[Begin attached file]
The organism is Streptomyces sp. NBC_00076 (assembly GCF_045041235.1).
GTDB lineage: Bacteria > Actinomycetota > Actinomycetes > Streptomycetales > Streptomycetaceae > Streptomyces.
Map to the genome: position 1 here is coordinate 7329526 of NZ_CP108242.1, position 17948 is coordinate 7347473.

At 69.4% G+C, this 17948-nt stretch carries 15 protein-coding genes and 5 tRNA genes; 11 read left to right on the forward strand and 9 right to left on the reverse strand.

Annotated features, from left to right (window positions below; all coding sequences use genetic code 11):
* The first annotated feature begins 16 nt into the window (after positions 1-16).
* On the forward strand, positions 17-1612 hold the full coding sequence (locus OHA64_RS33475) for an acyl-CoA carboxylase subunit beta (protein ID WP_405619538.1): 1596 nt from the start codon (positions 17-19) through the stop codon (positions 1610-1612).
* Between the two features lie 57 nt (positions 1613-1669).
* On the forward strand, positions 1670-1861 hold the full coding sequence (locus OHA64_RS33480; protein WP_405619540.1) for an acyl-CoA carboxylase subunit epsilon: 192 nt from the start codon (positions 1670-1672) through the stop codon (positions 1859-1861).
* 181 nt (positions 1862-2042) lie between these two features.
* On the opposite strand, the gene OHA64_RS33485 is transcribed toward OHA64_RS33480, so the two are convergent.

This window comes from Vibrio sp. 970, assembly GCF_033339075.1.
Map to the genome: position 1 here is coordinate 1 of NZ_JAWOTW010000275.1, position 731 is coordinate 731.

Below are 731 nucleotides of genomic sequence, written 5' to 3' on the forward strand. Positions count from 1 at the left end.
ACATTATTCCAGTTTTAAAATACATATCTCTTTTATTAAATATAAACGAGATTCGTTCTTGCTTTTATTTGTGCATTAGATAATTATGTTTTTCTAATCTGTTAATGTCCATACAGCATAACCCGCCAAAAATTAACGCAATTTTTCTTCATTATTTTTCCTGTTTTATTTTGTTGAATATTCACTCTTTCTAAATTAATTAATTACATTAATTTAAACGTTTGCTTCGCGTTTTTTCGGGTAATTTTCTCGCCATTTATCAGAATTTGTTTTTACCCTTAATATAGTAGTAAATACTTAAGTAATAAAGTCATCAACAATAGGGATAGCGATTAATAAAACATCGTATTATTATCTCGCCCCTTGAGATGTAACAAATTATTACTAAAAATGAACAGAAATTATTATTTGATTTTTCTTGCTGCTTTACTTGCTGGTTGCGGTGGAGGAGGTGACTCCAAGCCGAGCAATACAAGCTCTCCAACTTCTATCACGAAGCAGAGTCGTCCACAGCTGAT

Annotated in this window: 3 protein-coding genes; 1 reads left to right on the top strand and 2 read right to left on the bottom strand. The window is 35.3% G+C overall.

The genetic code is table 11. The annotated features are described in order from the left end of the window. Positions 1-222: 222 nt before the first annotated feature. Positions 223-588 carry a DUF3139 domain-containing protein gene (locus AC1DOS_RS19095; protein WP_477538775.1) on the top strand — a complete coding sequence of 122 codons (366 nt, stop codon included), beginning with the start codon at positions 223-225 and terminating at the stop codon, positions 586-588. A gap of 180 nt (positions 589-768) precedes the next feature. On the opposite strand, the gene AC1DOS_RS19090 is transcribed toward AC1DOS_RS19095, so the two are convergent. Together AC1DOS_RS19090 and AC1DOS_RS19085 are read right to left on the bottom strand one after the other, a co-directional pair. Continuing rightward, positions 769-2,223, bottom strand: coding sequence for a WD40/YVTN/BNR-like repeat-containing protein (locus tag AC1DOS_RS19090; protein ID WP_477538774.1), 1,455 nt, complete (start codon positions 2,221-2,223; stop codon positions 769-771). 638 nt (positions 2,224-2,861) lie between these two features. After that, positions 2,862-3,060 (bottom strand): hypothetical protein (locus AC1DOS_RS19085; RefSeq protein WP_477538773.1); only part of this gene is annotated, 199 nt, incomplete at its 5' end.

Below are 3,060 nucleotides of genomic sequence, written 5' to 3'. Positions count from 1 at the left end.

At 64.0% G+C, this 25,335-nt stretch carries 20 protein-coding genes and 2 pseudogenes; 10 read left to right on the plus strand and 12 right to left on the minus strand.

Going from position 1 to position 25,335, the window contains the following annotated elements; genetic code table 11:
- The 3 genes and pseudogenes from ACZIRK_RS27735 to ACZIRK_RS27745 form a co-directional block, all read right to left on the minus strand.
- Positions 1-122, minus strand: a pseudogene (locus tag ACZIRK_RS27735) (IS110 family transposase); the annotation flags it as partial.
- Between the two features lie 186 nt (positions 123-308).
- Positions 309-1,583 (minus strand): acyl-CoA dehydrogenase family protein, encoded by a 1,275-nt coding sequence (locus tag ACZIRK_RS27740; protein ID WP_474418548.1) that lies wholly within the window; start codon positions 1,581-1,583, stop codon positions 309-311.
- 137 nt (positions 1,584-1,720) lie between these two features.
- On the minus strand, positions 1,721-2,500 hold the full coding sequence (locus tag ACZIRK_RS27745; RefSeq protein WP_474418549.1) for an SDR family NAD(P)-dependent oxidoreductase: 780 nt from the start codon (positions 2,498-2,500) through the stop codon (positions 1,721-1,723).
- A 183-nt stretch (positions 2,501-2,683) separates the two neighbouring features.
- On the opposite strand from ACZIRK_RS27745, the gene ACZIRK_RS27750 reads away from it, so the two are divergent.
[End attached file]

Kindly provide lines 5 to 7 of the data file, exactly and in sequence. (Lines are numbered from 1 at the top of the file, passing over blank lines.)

Annotated features, from left to right (window positions below; all coding sequences use genetic code 11):
* The first annotated feature begins 16 nt into the window (after positions 1-16).
* On the forward strand, positions 17-1612 hold the full coding sequence (locus OHA64_RS33475) for an acyl-CoA carboxylase subunit beta (protein ID WP_405619538.1): 1596 nt from the start codon (positions 17-19) through the stop codon (positions 1610-1612).